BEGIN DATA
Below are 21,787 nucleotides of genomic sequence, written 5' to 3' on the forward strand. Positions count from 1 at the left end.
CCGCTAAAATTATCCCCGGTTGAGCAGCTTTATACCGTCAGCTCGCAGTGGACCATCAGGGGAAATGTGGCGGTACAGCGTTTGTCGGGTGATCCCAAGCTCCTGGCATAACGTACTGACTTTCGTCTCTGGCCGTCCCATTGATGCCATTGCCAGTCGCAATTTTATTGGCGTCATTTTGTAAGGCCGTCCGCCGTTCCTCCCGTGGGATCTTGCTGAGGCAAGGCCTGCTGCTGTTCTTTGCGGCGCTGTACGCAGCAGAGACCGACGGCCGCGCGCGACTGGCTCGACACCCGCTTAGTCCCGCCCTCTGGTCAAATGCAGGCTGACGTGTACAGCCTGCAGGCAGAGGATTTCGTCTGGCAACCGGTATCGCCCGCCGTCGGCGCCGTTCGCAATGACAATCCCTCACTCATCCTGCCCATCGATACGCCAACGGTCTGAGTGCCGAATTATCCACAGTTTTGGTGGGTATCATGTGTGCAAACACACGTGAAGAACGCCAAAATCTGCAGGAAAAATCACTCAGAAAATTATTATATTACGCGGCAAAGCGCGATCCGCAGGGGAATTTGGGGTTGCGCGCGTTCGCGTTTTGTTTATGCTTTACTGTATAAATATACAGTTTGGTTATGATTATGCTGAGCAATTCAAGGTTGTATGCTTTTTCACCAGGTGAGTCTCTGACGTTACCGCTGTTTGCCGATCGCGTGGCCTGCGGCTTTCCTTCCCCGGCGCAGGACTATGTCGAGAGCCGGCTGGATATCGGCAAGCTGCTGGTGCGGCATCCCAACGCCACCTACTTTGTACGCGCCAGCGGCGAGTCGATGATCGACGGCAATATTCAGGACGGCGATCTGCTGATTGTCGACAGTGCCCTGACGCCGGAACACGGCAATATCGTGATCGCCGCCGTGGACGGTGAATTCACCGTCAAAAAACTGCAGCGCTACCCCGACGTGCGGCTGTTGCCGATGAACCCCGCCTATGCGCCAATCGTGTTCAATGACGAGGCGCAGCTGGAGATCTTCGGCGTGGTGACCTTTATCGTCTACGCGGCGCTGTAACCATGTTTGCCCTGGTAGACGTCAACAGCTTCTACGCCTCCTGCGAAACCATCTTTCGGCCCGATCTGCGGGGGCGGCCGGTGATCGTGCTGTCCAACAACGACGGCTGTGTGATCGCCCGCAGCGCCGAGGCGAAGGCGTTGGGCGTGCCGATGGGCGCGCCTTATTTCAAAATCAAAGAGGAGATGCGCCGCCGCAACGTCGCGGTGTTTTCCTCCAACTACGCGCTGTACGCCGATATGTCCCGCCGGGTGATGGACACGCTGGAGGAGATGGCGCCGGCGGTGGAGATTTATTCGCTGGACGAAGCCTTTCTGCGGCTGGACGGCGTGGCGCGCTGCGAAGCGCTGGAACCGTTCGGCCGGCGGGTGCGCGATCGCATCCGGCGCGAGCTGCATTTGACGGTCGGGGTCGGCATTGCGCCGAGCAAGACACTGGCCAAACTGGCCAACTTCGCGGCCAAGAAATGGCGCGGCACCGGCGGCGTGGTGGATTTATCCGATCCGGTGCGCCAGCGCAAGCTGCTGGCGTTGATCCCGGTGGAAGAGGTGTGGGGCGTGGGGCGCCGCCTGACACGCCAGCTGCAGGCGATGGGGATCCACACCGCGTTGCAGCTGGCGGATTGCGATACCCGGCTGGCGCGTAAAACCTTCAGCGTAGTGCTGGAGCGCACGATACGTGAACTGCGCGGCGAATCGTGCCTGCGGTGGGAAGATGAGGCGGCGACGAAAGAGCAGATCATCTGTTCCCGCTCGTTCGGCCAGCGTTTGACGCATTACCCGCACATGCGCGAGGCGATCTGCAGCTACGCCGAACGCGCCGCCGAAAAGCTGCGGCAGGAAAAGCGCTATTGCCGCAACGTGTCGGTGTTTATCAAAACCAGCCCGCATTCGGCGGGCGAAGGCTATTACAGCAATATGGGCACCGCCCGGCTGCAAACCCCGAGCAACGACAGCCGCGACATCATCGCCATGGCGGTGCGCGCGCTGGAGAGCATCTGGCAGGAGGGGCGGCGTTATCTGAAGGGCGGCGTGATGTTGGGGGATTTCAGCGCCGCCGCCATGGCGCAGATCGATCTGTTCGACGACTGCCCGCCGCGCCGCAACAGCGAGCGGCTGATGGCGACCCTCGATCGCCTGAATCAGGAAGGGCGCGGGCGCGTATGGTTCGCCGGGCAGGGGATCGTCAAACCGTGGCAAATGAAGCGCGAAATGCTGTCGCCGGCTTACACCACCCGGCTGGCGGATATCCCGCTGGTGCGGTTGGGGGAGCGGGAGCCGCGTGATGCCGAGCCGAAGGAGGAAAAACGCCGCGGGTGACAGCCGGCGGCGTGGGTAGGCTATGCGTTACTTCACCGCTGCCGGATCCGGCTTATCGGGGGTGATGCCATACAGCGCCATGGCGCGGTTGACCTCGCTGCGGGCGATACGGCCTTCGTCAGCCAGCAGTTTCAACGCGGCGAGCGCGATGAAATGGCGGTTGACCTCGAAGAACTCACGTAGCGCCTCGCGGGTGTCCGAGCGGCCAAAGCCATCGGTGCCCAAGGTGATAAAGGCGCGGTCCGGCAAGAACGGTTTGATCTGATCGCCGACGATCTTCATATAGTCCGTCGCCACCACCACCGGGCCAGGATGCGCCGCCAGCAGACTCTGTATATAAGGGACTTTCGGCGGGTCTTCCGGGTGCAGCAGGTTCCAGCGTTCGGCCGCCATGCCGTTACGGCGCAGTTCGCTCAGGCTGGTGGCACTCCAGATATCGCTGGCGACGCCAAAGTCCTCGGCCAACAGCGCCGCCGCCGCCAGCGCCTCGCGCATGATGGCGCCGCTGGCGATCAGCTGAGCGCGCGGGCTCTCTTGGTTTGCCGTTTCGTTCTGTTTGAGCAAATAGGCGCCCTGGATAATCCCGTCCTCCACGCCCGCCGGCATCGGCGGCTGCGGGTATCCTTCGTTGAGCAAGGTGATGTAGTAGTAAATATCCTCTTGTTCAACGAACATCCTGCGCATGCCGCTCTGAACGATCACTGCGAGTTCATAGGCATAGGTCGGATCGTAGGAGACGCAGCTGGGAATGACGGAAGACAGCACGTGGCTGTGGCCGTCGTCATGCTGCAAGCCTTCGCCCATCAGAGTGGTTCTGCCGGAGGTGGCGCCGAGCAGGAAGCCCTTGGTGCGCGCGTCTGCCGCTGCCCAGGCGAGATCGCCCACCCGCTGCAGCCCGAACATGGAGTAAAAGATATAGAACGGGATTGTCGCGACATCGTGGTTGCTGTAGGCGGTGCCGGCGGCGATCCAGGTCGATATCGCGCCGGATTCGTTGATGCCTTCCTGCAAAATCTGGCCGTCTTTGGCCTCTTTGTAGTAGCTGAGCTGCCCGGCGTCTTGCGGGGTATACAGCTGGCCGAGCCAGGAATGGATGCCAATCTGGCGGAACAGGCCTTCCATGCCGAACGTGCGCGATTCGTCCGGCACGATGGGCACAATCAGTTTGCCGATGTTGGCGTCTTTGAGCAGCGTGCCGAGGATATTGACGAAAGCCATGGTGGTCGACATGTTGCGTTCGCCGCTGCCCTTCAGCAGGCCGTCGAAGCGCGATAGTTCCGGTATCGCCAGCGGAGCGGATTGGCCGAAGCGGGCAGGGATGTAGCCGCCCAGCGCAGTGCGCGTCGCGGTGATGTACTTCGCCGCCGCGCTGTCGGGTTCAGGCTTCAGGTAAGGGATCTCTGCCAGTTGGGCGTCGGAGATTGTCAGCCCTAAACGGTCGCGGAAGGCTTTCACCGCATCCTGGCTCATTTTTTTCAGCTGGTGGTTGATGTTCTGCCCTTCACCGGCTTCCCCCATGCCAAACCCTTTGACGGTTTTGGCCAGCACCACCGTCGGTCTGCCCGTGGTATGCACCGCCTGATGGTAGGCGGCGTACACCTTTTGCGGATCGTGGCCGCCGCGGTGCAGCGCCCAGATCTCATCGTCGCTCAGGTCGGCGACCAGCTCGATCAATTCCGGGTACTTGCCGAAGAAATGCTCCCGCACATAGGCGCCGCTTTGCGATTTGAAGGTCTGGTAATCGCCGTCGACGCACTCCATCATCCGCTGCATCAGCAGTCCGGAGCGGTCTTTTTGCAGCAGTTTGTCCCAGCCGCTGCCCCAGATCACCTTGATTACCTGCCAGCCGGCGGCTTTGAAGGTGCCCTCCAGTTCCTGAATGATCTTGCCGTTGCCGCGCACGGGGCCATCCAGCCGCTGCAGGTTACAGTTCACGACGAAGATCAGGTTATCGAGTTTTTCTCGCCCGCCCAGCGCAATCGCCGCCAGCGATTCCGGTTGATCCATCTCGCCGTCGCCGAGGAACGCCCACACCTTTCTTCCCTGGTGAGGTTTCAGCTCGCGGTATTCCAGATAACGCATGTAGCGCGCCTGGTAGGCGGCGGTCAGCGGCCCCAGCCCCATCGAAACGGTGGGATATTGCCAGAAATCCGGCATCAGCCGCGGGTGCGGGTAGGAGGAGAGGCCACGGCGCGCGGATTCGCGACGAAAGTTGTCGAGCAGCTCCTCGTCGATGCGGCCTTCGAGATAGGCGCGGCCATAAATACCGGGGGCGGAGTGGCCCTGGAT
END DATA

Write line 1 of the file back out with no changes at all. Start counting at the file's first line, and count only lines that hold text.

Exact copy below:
Below are 21,787 nucleotides of genomic sequence, written 5' to 3' on the forward strand. Positions count from 1 at the left end.